class struggleAmong the various ground-breaking concepts mooted in the latest nerve-tingling installment of Freaky Trigger and the Lollards of Pop was the suggestion that there might have been a ‘Bolshevik Monopoly’, so households of a socialist persuasion didn’t have to miss out on that all-important board-game family bonding time. Naturally my ears pricked up, for I in fact have seen this game: we have it at my parents’ house. Oh, perhaps it’s not quite ‘Bolshevik Monopoly’ (as, naturally, in a people’s communist paradise the state holds all monopolies), but it’s fairly close – Bertell Ollman’s Class Struggle, “an educational game for kids from 8 to 80… to prepare for life in Capitalist America”. It is a game for two to six players, who play not as individuals but as social classes: the Workers, the Capitalists, the Farmers, the Small Businessmen, the Professionals, and the Students. Only the Workers and the Capitalists can win Class Struggle, and naturally the Struggle itself is biased toward the Capitalists, being as they are the ruling class of the modern era. If you represent one of those other, minor social strata, your only hope is to enter into an alliance with one the warring two, and use the assets of your class to support your comrades in any future Class Confrontation. As in any other board game, you follow the throws of a die around the board, picking up assets and debits and chance cards as you go along. There are a set of beginners’ rules, for players new to the Struggle; a more complex set of full rules, for those grown familiar with the complexities of class warfare; and an explanatory booklet that converts such tabletop lessons to street-level reality.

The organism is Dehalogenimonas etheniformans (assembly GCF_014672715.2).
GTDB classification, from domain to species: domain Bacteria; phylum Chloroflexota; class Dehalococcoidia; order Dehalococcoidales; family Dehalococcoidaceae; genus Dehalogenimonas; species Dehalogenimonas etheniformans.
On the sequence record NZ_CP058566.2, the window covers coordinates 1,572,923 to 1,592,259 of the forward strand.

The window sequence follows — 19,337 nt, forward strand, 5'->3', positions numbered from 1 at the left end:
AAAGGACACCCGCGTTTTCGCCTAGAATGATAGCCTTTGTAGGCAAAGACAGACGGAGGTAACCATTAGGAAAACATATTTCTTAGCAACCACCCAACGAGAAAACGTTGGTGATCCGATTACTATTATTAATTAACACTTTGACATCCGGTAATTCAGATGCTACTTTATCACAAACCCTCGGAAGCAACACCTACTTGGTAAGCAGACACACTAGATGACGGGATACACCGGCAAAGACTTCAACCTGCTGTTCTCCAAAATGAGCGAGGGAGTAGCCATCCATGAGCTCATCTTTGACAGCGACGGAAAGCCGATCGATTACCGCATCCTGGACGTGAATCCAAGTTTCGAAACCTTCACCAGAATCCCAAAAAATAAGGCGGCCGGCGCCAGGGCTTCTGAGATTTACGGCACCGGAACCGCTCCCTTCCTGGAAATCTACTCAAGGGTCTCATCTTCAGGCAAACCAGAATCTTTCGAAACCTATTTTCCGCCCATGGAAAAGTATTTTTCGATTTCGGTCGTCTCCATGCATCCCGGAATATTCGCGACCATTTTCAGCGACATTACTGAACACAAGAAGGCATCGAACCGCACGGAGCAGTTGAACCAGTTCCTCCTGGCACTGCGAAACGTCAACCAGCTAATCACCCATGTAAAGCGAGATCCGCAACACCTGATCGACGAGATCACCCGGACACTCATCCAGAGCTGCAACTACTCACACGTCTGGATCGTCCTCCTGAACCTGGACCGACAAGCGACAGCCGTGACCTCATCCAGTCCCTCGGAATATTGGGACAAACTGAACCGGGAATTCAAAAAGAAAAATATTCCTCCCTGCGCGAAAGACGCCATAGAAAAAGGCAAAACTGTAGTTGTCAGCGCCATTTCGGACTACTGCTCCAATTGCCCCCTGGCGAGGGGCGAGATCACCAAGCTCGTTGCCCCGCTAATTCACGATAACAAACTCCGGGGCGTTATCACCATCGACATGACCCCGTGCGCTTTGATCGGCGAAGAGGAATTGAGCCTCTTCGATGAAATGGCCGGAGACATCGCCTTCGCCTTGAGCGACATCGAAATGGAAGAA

It is clearly the most exciting, insightful, revolutionary board game ever designed; and yet, for some reason, we have never played it. Perhaps it is just too depressingly true to the crushing reality of modern society’s iniquities and inequities? Perhaps we’ve been too worried that overexcited play might damage the wood-and-cardboard pieces and the flimsy chance cards? Perhaps it is actually quite dull to play? Perhaps – perhaps, sometime soon, a group of like-minded comrades should join forces, should stand together, and sit down together around the table, and see how long it takes before someone accuses someone else of being a capitalist running-dog.